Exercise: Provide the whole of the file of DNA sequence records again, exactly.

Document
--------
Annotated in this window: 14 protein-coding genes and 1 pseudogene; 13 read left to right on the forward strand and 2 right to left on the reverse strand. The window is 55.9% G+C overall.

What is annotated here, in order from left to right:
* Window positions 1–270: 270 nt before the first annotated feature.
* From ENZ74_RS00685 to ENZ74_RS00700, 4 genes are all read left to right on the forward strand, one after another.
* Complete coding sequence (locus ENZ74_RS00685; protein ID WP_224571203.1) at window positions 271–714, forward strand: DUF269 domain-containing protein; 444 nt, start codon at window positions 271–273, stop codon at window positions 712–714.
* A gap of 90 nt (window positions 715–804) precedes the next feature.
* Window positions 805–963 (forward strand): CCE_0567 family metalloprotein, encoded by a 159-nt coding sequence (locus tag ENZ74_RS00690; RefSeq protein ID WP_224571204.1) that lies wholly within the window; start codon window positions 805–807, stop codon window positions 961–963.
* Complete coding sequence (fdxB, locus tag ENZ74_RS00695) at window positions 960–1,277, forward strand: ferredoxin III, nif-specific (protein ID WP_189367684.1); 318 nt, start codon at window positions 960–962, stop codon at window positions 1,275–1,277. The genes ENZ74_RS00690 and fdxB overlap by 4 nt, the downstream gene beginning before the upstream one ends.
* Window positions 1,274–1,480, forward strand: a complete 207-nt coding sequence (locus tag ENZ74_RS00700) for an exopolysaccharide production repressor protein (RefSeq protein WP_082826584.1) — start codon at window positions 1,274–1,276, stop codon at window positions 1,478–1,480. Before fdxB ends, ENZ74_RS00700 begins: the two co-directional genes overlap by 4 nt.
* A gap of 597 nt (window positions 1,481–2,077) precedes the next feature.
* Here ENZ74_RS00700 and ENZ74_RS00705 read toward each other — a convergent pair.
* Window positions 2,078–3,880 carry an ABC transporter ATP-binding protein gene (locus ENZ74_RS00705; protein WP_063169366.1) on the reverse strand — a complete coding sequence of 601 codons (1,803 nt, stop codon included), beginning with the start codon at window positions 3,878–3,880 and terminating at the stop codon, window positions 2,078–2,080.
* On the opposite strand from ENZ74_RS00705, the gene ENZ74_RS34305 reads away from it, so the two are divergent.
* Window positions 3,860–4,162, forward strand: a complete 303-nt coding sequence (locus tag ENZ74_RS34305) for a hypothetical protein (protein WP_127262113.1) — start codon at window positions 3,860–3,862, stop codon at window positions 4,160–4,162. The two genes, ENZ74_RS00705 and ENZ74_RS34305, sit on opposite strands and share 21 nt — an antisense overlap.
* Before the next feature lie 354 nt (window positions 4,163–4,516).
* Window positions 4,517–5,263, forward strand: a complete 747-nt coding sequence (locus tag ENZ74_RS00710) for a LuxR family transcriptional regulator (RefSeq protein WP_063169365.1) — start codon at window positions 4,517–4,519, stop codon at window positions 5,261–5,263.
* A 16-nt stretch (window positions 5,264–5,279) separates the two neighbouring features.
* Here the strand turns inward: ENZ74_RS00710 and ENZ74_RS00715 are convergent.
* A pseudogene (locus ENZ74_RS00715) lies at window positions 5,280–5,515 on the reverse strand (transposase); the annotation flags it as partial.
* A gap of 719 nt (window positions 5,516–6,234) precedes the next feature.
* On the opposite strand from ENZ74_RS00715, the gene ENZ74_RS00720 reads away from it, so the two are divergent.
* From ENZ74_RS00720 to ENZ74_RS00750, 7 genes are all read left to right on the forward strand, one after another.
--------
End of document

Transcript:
Annotated in this window: 14 protein-coding genes and 1 pseudogene; 13 read left to right on the forward strand and 2 right to left on the reverse strand. The window is 55.9% G+C overall.

What is annotated here, in order from left to right:
* Window positions 1–270: 270 nt before the first annotated feature.
* From ENZ74_RS00685 to ENZ74_RS00700, 4 genes are all read left to right on the forward strand, one after another.
* Complete coding sequence (locus ENZ74_RS00685; protein ID WP_224571203.1) at window positions 271–714, forward strand: DUF269 domain-containing protein; 444 nt, start codon at window positions 271–273, stop codon at window positions 712–714.
* A gap of 90 nt (window positions 715–804) precedes the next feature.
* Window positions 805–963 (forward strand): CCE_0567 family metalloprotein, encoded by a 159-nt coding sequence (locus tag ENZ74_RS00690; RefSeq protein ID WP_224571204.1) that lies wholly within the window; start codon window positions 805–807, stop codon window positions 961–963.
* Complete coding sequence (fdxB, locus tag ENZ74_RS00695) at window positions 960–1,277, forward strand: ferredoxin III, nif-specific (protein ID WP_189367684.1); 318 nt, start codon at window positions 960–962, stop codon at window positions 1,275–1,277. The genes ENZ74_RS00690 and fdxB overlap by 4 nt, the downstream gene beginning before the upstream one ends.
* Window positions 1,274–1,480, forward strand: a complete 207-nt coding sequence (locus tag ENZ74_RS00700) for an exopolysaccharide production repressor protein (RefSeq protein WP_082826584.1) — start codon at window positions 1,274–1,276, stop codon at window positions 1,478–1,480. Before fdxB ends, ENZ74_RS00700 begins: the two co-directional genes overlap by 4 nt.
* A gap of 597 nt (window positions 1,481–2,077) precedes the next feature.
* Here ENZ74_RS00700 and ENZ74_RS00705 read toward each other — a convergent pair.
* Window positions 2,078–3,880 carry an ABC transporter ATP-binding protein gene (locus ENZ74_RS00705; protein WP_063169366.1) on the reverse strand — a complete coding sequence of 601 codons (1,803 nt, stop codon included), beginning with the start codon at window positions 3,878–3,880 and terminating at the stop codon, window positions 2,078–2,080.
* On the opposite strand from ENZ74_RS00705, the gene ENZ74_RS34305 reads away from it, so the two are divergent.
* Window positions 3,860–4,162, forward strand: a complete 303-nt coding sequence (locus tag ENZ74_RS34305) for a hypothetical protein (protein WP_127262113.1) — start codon at window positions 3,860–3,862, stop codon at window positions 4,160–4,162. The two genes, ENZ74_RS00705 and ENZ74_RS34305, sit on opposite strands and share 21 nt — an antisense overlap.
* Before the next feature lie 354 nt (window positions 4,163–4,516).
* Window positions 4,517–5,263, forward strand: a complete 747-nt coding sequence (locus tag ENZ74_RS00710) for a LuxR family transcriptional regulator (RefSeq protein WP_063169365.1) — start codon at window positions 4,517–4,519, stop codon at window positions 5,261–5,263.
* A 16-nt stretch (window positions 5,264–5,279) separates the two neighbouring features.
* Here the strand turns inward: ENZ74_RS00710 and ENZ74_RS00715 are convergent.
* A pseudogene (locus ENZ74_RS00715) lies at window positions 5,280–5,515 on the reverse strand (transposase); the annotation flags it as partial.
* A gap of 719 nt (window positions 5,516–6,234) precedes the next feature.
* On the opposite strand from ENZ74_RS00715, the gene ENZ74_RS00720 reads away from it, so the two are divergent.
* From ENZ74_RS00720 to ENZ74_RS00750, 7 genes are all read left to right on the forward strand, one after another.